Road to Zero EV strategy: overdue or overambitious?
The consensus is that government investment is needed to support electric vehicles penetration – but how quickly it can speed up adoption is another matter.
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For a market that is still in its infancy, the UK’s plan for electric vehicles (EVs) is nothing short of ambitious. Taking a cue from the European Commission – perhaps in order to position itself as an equally competitive market following Brexit – the British government has set out a 2030 target of 50% market share for alternatively-fuelled vehicles (AFVs) as part of its “Road to Zero” strategy, a tenfold increase from current levels.
While the strategy is explicitly technology-agnostic – for instance, hybrid cars will retain a place in the transition, and will benefit from an extension of the plug-in grant scheme – the government will allocate £400m to fund the installation of charging infrastructure by companies existing and new, as well as providing EV owners with various incentives to install charging points at home and at the workplace.
It is good news for potential entrants to a space – charging infrastructure – that is already seeing consolidation: last year, Shell bought out charging station provider NewMotion, and set up the Ionity joint-venture with BMW, Daimler, Ford and VW. British Petrol, meanwhile, acquired the UK’s Chargemaster, one of the biggest charging point providers in the country.
The UK already fares pretty well in terms of charging infrastructure – according to lessor OSV, it is the third “most prepared” European country, behind Switzerland and Norway – so it might be better placed to pursue a zero-emission strategy. But battery-powered electric vehicles are not the only game in town. As Moody’s recently noted: “A dominant – and cost effective – technology [has] yet to fully emerge.”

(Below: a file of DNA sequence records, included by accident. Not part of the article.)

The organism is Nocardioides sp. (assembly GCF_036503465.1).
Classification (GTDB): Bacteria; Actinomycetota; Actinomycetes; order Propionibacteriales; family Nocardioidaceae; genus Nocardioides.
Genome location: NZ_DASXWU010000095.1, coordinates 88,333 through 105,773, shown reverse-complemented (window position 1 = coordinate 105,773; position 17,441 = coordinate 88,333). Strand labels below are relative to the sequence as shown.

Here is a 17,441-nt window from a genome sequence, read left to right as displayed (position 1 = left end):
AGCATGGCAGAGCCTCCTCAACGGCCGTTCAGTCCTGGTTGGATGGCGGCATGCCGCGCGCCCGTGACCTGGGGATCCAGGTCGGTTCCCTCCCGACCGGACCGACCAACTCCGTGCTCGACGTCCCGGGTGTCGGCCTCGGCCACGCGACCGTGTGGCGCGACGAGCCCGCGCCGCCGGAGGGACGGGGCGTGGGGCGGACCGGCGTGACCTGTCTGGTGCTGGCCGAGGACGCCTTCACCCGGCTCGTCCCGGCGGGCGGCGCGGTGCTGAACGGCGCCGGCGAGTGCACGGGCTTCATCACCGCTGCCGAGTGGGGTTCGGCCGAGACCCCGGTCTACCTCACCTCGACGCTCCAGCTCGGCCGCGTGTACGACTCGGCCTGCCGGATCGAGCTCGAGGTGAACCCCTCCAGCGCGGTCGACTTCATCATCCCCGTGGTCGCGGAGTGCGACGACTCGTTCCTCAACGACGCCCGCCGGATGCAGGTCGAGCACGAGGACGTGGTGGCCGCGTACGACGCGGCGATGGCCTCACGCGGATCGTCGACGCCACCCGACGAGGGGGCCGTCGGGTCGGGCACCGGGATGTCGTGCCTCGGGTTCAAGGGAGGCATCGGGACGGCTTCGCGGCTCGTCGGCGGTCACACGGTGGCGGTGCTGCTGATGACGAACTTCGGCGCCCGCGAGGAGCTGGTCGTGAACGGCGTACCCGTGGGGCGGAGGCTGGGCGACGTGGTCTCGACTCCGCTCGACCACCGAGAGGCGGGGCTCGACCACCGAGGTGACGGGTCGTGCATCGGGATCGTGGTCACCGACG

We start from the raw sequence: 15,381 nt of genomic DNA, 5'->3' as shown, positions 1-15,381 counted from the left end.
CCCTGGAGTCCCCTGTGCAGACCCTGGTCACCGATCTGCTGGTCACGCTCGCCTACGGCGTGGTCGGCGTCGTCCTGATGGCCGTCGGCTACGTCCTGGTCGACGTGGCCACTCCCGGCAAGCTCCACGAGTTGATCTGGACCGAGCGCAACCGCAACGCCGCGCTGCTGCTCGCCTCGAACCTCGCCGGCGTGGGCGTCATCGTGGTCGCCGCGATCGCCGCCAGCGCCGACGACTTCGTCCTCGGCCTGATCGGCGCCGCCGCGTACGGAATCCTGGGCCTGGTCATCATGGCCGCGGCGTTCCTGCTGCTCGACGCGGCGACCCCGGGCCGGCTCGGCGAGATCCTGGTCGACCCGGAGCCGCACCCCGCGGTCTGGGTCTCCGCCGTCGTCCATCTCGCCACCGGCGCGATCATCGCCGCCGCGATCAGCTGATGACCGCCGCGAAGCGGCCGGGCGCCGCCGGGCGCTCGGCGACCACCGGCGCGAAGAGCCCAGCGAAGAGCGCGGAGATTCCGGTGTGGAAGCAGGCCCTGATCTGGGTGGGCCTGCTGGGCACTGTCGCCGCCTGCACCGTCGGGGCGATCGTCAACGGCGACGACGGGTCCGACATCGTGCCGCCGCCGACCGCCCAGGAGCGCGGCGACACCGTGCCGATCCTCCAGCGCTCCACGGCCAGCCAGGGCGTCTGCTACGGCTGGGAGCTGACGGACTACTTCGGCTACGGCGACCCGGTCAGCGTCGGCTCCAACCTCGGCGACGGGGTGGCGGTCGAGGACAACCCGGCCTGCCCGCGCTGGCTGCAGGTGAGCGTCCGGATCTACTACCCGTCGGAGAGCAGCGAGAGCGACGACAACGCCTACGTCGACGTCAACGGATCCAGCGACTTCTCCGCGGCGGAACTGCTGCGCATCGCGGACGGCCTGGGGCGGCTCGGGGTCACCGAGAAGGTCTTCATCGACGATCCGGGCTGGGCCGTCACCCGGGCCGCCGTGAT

"The government will allocate £400m to fund the installation of charging infrastructure by companies existing and new, as well as providing EV owners with various incentives."
Range anxiety is also a factor that may push consumers away from pure battery electric powertrains to more familiar “compromises” like hybrids, or perhaps the latest, cleanest generation of internal combustion engines.
All of this creates an extremely uncertain picture for market players, despite governments’ ambitious resolutions. While carmakers that have invested heavily in their electrified ranges will see favourably a government-backed effort to support AFV adoption – particularly with subsidies – the speed of change and the crucial role policymakers need to play mean that future trajectories of car values are extremely tough to predict.
EV and hybrid values are holding well for now, with some EV models even appreciating 30,000 miles down the line, according to cap hpi – but technological obsolescence will be a risk to reckon with, forcing the “financing industry … to transition to accommodating financing products”, Moody’s said.
Their note echoed a point made by Eberhard Hackel, senior director at Fitch Ratings, at the 2018 Motor Finance Europe conference: there is simply not enough historical data for AFV to produce meaningful forecasts on residual values and price trends – which hinders, among other things, the ability of finance houses to sell debt to investors through securitisation.
"The speed of change and the crucial role policymakers need to play mean that future trajectories of car values are extremely tough to predict."
EU targets on AFVs, to which the UK’s closely align, have been criticised by the European Automobile Manufacturers’ Association (ACEA). Earlier this month, the Brussels-based organisation called the targets “completely unrealistic”, adding that “consumers looking for an alternative to diesel now often opt for petrol vehicles or hybrid ones, but are not yet making the switch to [electric]”.
On the other hand, Moody’s report forecast AFVs (including both battery EVs and other types of vehicles) to account for between 30% and 35% of market share in Europe by the mid-2020s, and between 60% and 75% by the time 2030 is here. As it turns out, estimates on AFVs vary wildly depending on who you ask in the industry, even at high levels.
History will eventually vindicate either the optimistic side or the cautious one. In either case, major changes are about to sweep the automotive industry – and they are set to go well beyond what powertrain is under future cars’ hood.